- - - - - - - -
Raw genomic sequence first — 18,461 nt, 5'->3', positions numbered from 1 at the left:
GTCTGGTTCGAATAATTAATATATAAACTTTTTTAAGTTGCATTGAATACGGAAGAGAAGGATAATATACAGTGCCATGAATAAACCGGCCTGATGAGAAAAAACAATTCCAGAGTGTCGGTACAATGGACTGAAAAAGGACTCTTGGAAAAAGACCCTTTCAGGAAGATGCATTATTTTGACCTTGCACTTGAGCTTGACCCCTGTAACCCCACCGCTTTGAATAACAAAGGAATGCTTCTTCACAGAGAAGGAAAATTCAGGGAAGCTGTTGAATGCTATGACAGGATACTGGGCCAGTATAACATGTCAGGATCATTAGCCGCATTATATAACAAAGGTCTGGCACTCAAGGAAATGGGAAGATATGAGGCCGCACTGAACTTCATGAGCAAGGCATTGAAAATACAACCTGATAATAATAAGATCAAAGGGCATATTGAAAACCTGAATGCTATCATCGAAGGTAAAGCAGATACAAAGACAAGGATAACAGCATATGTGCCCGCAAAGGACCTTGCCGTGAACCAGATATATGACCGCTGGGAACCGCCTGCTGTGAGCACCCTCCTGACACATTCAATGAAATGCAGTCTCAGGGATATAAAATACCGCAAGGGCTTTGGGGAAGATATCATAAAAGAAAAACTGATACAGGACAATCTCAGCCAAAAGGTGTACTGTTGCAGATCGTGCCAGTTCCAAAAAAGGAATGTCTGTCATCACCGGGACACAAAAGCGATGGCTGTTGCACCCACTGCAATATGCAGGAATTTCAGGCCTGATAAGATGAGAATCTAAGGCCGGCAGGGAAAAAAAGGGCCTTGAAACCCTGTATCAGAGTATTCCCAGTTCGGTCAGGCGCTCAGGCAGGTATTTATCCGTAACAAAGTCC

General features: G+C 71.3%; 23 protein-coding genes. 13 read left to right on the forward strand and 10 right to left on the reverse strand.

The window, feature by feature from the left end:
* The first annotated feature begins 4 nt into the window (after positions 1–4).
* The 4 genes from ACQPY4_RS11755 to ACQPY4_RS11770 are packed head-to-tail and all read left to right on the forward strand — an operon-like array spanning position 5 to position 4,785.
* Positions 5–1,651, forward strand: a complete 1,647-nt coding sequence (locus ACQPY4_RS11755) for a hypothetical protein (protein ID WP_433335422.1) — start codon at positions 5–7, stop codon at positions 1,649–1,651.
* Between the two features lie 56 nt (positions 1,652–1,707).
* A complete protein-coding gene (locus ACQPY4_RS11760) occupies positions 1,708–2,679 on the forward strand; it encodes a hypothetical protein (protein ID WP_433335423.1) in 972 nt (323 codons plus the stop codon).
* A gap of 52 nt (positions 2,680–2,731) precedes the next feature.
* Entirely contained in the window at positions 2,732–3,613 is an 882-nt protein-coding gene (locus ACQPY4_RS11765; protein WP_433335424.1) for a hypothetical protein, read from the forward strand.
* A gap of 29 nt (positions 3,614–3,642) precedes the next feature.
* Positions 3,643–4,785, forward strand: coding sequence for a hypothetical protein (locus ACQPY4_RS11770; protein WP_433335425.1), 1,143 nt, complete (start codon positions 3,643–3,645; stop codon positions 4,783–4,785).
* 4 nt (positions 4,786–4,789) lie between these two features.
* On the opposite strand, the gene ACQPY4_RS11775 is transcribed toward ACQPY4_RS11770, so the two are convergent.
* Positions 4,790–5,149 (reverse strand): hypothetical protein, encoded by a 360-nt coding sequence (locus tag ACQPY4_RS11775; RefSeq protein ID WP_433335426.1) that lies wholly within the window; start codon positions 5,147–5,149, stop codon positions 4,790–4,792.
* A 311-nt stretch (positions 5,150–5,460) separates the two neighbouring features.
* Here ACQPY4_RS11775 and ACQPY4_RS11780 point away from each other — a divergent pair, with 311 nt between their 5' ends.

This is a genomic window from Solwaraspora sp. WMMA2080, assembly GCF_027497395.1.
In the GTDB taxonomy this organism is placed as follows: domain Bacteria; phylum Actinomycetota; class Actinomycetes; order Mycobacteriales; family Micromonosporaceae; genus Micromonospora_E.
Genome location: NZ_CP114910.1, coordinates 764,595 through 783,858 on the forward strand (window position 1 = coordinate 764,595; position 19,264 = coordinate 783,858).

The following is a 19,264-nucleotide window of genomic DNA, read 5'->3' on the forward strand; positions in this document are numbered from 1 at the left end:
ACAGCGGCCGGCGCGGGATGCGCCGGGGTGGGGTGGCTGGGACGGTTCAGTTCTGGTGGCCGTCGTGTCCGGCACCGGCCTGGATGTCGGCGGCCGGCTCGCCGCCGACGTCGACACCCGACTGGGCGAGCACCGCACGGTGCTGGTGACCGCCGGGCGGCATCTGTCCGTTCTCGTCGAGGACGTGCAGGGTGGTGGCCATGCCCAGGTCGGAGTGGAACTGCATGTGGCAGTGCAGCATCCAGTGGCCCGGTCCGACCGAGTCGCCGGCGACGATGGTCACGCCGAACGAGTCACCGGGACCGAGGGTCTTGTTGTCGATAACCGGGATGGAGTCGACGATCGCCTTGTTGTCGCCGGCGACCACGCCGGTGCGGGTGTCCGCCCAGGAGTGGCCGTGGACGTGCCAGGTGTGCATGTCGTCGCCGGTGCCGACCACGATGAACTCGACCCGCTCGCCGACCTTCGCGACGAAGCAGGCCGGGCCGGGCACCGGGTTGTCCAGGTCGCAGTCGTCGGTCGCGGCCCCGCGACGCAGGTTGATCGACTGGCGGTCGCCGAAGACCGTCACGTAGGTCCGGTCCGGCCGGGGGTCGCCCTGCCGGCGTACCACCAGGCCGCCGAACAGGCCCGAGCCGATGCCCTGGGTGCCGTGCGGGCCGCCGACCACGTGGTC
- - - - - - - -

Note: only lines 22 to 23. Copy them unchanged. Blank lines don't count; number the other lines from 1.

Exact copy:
The following is a 19,264-nucleotide window of genomic DNA, read 5'->3' on the forward strand; positions in this document are numbered from 1 at the left end:
ACAGCGGCCGGCGCGGGATGCGCCGGGGTGGGGTGGCTGGGACGGTTCAGTTCTGGTGGCCGTCGTGTCCGGCACCGGCCTGGATGTCGGCGGCCGGCTCGCCGCCGACGTCGACACCCGACTGGGCGAGCACCGCACGGTGCTGGTGACCGCCGGGCGGCATCTGTCCGTTCTCGTCGAGGACGTGCAGGGTGGTGGCCATGCCCAGGTCGGAGTGGAACTGCATGTGGCAGTGCAGCATCCAGTGGCCCGGTCCGACCGAGTCGCCGGCGACGATGGTCACGCCGAACGAGTCACCGGGACCGAGGGTCTTGTTGTCGATAACCGGGATGGAGTCGACGATCGCCTTGTTGTCGCCGGCGACCACGCCGGTGCGGGTGTCCGCCCAGGAGTGGCCGTGGACGTGCCAGGTGTGCATGTCGTCGCCGGTGCCGACCACGATGAACTCGACCCGCTCGCCGACCTTCGCGACGAAGCAGGCCGGGCCGGGCACCGGGTTGTCCAGGTCGCAGTCGTCGGTCGCGGCCCCGCGACGCAGGTTGATCGACTGGCGGTCGCCGAAGACCGTCACGTAGGTCCGGTCCGGCCGGGGGTCGCCCTGCCGGCGTACCACCAGGCCGCCGAACAGGCCCGAGCCGATGCCCTGGGTGCCGTGCGGGCCGCCGACCACGTGGTC